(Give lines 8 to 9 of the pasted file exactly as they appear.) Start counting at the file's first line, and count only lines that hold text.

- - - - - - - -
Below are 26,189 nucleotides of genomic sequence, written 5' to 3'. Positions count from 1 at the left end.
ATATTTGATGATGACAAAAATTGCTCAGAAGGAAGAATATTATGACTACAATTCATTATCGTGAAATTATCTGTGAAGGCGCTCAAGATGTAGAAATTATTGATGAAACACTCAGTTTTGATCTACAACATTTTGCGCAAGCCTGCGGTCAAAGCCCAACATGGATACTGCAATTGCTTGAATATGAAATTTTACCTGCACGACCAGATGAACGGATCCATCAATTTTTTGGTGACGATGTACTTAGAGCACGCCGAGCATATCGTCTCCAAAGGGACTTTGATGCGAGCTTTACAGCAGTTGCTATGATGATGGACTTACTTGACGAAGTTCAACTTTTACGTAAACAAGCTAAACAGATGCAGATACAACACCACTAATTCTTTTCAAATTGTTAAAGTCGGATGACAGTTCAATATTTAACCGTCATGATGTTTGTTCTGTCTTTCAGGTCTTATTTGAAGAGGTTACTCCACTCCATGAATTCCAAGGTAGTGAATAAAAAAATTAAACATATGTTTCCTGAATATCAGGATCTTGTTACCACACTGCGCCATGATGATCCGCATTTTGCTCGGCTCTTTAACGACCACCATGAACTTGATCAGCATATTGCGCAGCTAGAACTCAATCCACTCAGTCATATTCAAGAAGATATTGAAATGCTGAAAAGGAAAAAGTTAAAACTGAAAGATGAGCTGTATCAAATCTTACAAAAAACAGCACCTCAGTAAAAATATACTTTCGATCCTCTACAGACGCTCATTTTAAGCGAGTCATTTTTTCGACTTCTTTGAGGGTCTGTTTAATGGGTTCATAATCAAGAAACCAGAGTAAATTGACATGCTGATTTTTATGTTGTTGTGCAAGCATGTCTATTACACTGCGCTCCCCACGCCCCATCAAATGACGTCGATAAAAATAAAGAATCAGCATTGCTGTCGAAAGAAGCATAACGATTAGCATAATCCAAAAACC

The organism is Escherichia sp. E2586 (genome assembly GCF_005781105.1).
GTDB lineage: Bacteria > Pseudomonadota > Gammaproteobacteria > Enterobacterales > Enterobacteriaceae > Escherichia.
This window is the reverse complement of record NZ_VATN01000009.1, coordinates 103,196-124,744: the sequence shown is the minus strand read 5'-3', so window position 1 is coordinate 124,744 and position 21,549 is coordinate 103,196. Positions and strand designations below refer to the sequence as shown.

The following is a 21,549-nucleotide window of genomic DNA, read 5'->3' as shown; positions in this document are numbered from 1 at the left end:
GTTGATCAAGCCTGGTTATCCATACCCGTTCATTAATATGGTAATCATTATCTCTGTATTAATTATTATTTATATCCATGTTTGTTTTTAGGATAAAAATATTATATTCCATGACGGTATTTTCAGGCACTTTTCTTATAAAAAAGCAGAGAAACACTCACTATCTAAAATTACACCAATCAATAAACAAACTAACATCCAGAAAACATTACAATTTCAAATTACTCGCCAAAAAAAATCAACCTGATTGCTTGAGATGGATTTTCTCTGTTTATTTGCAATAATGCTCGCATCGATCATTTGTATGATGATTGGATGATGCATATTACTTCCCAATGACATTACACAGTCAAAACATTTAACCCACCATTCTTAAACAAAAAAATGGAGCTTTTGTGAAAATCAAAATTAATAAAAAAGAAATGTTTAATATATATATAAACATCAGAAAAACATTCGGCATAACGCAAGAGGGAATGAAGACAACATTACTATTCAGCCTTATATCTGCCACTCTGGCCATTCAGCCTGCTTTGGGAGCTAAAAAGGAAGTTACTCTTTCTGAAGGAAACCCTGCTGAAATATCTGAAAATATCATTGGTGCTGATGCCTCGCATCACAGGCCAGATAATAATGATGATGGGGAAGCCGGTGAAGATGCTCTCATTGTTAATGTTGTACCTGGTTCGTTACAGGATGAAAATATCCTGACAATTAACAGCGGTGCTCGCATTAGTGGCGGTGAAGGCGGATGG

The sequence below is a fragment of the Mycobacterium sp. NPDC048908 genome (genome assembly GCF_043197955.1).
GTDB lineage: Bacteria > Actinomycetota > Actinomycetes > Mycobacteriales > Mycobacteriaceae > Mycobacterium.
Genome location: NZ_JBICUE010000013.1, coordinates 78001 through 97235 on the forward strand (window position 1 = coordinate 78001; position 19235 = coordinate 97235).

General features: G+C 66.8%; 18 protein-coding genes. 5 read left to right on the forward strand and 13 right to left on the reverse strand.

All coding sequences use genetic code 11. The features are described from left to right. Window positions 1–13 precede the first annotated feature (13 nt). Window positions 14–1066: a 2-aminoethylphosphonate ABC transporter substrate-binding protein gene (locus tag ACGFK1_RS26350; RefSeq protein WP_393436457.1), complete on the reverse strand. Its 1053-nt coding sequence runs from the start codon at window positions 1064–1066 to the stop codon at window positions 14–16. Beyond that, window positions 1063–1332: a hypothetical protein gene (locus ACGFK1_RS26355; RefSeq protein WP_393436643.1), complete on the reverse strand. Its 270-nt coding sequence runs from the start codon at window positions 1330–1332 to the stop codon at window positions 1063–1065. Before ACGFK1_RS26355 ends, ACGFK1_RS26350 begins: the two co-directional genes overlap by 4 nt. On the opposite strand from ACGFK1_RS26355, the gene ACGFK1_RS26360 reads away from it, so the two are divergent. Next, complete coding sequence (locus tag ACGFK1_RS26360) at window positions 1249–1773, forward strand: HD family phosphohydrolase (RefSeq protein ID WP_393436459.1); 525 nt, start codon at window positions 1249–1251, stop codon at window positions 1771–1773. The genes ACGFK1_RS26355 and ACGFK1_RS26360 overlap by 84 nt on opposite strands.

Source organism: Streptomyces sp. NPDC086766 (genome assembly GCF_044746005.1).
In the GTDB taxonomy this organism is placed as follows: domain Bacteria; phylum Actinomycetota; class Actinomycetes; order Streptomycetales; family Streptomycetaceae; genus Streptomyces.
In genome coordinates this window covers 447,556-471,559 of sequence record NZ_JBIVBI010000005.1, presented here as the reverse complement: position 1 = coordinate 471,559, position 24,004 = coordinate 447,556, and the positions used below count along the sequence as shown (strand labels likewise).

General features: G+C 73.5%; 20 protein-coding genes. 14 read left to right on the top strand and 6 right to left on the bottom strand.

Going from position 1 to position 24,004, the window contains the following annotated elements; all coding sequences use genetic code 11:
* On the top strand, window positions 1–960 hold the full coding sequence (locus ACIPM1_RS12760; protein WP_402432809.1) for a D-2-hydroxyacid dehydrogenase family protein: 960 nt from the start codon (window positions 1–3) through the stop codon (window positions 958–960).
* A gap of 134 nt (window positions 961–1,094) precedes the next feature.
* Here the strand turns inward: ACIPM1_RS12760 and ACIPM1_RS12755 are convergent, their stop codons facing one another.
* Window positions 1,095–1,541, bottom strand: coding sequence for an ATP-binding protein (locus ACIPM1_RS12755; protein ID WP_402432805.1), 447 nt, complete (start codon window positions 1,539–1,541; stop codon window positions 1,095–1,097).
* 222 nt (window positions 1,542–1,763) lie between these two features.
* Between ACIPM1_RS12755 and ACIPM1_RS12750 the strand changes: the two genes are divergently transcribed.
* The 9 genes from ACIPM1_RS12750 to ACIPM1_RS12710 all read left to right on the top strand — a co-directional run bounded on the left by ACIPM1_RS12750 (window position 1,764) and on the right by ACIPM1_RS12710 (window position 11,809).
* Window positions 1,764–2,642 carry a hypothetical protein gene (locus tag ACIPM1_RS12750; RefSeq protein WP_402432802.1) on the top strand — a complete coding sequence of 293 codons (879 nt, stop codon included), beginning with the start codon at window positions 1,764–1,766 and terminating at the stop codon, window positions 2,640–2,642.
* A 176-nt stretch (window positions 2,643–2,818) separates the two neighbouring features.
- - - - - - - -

The sequence below is a fragment of the Mycobacterium sp. NPDC048908 genome (genome assembly GCF_043197955.1).
GTDB lineage: Bacteria > Actinomycetota > Actinomycetes > Mycobacteriales > Mycobacteriaceae > Mycobacterium.